What was advertised in a colonial American newspaper 250 years ago this week?
“As complete Assortment as any ever imported into this Province.”
Consumers would not find a larger selection of merchandise anywhere else in the colony. That was the promise made by Edwards, Fisher, and Company in an advertisement in the February 4, 1773, edition of the South-Carolina Gazette. The partners reported that they “just imported” a variety of wares in the Fair American from Liverpool as well as “the late Vessels from LONDON,” achieving “as complete [an] Assortment as any ever imported into this Province.” To demonstrate the point, Edwards, Fisher, and Company deployed dual deadlines, each in larger font than the rest of the advertisement, declaring that they stocked “A VERY LARGE AND COMPLETE ASSORTMENT of GOODS, Suitable for the present Season” and “A LARGE ASSORTMENT OF Ironmongery, Cutlery, Tin-Ware, &c.” That abbreviation for et cetera alerted readers to even more items.
Lists of goods, short catalogs, followed each of the headlines. Among the merchandise “Suitable for the present Season,” the merchants carried a “large Quantity of Ladies Calamanco Shoes and Pumps,” “Fashionable Beaver Hatts,” “Mens, Womens, Boys, and Girls Worsted Hose,” “Fashionable Broad Cloths,” a “large Quantity of exceeding good white Plains,” and a variety of other textiles in many different colors and patterns. Their selection of ironmongery, cutlery, and housewares included everything from “Very neat Parrot Cages” to “Complete Setts of Table China” to “long and short Pipes.” In some instances, the merchants referred to the packaging materials to suggest the volume of dishes and other ceramics they imported, such as “Crates of yellow Ware” and “Hogsheads [or large barrels] of assorted Delf Ware.” They offered a tantalizing description of a “large Quantity of Queens Ware,” proclaiming that it included “one Sett of Desert, exceeding elegant, and is the First of the Kind ever imported into this Province.” Their merchandise was not merely more of the same kinds of items that shoppers could find in other stores and warehouses in Charleston.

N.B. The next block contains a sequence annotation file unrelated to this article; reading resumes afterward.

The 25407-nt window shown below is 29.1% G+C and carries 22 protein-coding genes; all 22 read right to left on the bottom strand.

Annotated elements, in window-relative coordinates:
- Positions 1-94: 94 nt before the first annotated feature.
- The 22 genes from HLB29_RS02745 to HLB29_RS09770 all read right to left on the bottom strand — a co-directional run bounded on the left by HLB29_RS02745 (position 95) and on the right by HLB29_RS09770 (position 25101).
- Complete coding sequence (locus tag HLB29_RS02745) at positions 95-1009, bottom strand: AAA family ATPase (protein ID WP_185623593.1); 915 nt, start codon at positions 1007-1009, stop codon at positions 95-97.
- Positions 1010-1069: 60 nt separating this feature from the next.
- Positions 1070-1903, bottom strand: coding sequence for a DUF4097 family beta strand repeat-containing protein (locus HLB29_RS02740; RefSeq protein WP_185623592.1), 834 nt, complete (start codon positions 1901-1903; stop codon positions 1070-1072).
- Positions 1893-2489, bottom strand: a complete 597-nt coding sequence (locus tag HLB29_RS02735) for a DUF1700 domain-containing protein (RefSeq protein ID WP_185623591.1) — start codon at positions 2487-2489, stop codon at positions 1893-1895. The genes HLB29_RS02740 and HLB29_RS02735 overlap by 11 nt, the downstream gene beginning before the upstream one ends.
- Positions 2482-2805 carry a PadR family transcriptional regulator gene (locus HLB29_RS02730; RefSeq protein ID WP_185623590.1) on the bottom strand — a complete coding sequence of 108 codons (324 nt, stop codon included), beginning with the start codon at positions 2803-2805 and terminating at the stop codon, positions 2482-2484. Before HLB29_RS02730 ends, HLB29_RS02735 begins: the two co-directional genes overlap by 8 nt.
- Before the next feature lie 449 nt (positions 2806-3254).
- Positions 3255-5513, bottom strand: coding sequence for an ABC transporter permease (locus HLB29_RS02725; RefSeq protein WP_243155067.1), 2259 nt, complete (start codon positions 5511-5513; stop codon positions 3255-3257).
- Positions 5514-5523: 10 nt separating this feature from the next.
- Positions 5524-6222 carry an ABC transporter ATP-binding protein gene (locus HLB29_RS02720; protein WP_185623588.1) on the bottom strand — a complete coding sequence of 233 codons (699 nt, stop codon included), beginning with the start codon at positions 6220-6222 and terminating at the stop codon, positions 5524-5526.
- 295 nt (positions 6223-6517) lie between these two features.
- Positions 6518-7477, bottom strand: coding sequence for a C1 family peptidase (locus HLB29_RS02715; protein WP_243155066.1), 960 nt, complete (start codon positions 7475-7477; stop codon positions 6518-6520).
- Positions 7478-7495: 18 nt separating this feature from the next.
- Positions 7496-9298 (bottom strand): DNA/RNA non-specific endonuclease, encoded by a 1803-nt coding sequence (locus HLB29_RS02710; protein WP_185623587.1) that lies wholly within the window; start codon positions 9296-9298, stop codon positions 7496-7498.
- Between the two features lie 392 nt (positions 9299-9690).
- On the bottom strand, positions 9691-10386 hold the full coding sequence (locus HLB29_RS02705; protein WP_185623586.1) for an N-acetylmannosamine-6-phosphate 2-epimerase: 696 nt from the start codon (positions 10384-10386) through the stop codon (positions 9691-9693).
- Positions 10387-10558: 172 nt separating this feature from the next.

Edwards, Fisher, and Company did not publish the longest advertisement for imported consumer goods in that edition of the South-Carolina Gazette. Others, including John Wilson and a merchant who went by Wakefield, inserted announcements as long or longer. Wakefield divided his notice into even more categories, while Wilson listed hundreds of items available at his store. Yet Edwards, Fisher, and Company made a bid for offering the largest selection in their efforts to draw prospective customers to their shop to browse and buy.